About Robert Annear
Robert Annear was born in Hamley Bridge, South Australia to Robert & Mary Annear. The family moved to Western Australia in the early 1900s.
Robert and his younger brother William arrived in Broome around 1905. At that time they were engaged in the pearling industry along with their uncle, Captain Mills of the Minderoo, a vessel that made regular runs from Singapore to Western Australia. By 1911 the brothers owned and operated two luggers, the New Moon and the South New Moon, which they sold when they enlisted for the war with the AIF.
Robert enlisted in November 1914, along with his brother William. They were among the first contingent from Broome and Robert was placed in the 16th Battalion, 5th Reinforcement. He embarked at Fremantle per the HMAT Honorata on the 26th April 1915, which was the day after the ANZAC landing. Robert’s battalion arrived in Gallipoli in July, where the rest of the 16th were heavily involved in establishing and defending the front line of the ANZAC beachhead. The battalion served at ANZAC until the evacuation in December. Robert was killed in action (gun shot) on the 2nd December 1915.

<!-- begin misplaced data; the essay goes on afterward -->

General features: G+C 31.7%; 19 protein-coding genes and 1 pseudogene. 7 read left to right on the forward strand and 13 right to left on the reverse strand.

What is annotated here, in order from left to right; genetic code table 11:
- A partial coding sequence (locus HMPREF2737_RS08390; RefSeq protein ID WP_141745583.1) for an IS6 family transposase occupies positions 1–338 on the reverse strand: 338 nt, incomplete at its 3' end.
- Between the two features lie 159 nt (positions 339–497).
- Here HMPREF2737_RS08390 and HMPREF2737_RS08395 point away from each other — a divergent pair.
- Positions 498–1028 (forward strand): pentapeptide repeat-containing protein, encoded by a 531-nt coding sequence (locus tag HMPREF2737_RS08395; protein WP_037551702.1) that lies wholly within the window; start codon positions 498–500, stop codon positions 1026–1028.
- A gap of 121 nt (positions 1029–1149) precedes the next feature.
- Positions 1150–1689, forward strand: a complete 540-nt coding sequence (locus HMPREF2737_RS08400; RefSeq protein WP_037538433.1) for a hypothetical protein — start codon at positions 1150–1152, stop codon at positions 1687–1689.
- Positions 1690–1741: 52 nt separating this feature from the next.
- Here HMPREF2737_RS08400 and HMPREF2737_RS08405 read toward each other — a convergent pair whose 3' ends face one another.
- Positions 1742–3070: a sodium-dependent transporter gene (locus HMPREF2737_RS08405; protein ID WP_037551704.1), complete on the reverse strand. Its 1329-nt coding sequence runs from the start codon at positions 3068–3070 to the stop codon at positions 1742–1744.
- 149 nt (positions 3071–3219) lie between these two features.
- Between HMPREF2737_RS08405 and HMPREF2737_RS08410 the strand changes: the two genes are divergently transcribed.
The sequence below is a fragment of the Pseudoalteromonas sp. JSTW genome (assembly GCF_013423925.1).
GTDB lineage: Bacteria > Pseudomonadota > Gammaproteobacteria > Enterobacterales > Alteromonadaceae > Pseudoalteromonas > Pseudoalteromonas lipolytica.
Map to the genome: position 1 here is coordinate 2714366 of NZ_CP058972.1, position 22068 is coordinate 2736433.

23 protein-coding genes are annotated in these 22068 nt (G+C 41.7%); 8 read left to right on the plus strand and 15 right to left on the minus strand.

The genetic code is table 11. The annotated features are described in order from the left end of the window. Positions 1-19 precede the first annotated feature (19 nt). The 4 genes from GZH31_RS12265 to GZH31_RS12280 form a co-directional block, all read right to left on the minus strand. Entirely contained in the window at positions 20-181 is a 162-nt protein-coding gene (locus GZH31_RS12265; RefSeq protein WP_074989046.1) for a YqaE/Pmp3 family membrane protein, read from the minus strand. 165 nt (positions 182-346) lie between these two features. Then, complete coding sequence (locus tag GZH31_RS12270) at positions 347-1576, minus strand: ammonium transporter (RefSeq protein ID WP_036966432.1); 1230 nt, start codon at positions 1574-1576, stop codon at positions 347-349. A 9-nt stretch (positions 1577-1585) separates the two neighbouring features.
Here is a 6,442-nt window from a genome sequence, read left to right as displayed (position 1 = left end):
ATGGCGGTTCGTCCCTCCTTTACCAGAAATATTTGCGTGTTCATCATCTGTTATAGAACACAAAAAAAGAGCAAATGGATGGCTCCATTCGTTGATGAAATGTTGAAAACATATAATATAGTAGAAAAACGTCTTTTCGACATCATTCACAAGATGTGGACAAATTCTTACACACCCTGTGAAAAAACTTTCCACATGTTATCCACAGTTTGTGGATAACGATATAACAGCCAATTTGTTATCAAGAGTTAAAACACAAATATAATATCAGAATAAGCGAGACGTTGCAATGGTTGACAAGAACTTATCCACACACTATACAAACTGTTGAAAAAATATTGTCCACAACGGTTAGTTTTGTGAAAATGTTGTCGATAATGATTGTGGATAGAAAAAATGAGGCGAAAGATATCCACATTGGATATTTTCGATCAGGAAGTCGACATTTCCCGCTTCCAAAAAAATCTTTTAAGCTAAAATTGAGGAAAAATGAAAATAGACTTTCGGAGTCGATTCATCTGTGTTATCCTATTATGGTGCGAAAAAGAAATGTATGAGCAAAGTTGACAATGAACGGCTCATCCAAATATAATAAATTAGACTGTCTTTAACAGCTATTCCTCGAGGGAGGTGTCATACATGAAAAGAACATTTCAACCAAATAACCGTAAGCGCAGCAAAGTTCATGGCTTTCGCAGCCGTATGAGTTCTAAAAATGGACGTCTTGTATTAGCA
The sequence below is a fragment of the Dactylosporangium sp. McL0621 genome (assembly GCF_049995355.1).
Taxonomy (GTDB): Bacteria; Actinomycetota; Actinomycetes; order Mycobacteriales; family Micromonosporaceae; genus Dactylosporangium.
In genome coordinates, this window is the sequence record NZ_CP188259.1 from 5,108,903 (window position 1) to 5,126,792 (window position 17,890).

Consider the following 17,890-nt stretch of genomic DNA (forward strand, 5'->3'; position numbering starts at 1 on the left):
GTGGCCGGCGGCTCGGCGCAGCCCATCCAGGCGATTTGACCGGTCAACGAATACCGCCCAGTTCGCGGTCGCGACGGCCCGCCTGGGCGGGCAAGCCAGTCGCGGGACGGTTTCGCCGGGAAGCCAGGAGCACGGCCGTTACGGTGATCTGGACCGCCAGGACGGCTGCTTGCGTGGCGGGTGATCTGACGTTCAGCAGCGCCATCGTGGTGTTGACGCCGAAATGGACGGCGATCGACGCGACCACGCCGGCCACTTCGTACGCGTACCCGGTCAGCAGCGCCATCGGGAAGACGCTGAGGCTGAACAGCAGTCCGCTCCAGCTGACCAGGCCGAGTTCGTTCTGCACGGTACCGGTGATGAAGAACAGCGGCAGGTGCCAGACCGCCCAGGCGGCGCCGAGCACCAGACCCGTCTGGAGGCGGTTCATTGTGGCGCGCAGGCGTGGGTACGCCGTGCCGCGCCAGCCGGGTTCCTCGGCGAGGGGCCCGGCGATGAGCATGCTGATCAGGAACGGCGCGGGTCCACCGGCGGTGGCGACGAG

Mentioned in Despatches
The late private Annear was mentioned in despatches for the great bravery he displayed in attempting to rescue three of his comrades. At about 9’oclock on the morning of August 23 he ran out to the wounded men in full view of the Turks, and over cleared ground, swept by machine guns and rifle fire. Annear gave them water and left them undercover , and after sunset that evening he piloted stretcher bearer parties to the spot and the poor fellows were brought into safety. Private Annear was also instrumental in saving a fourth man, a wounded soldier who succeeded in reaching the Australian lines stated that he would not have done so if he had not seen Annear rush out and succor his three comrades as he believed that the Turks were in occupation of the position.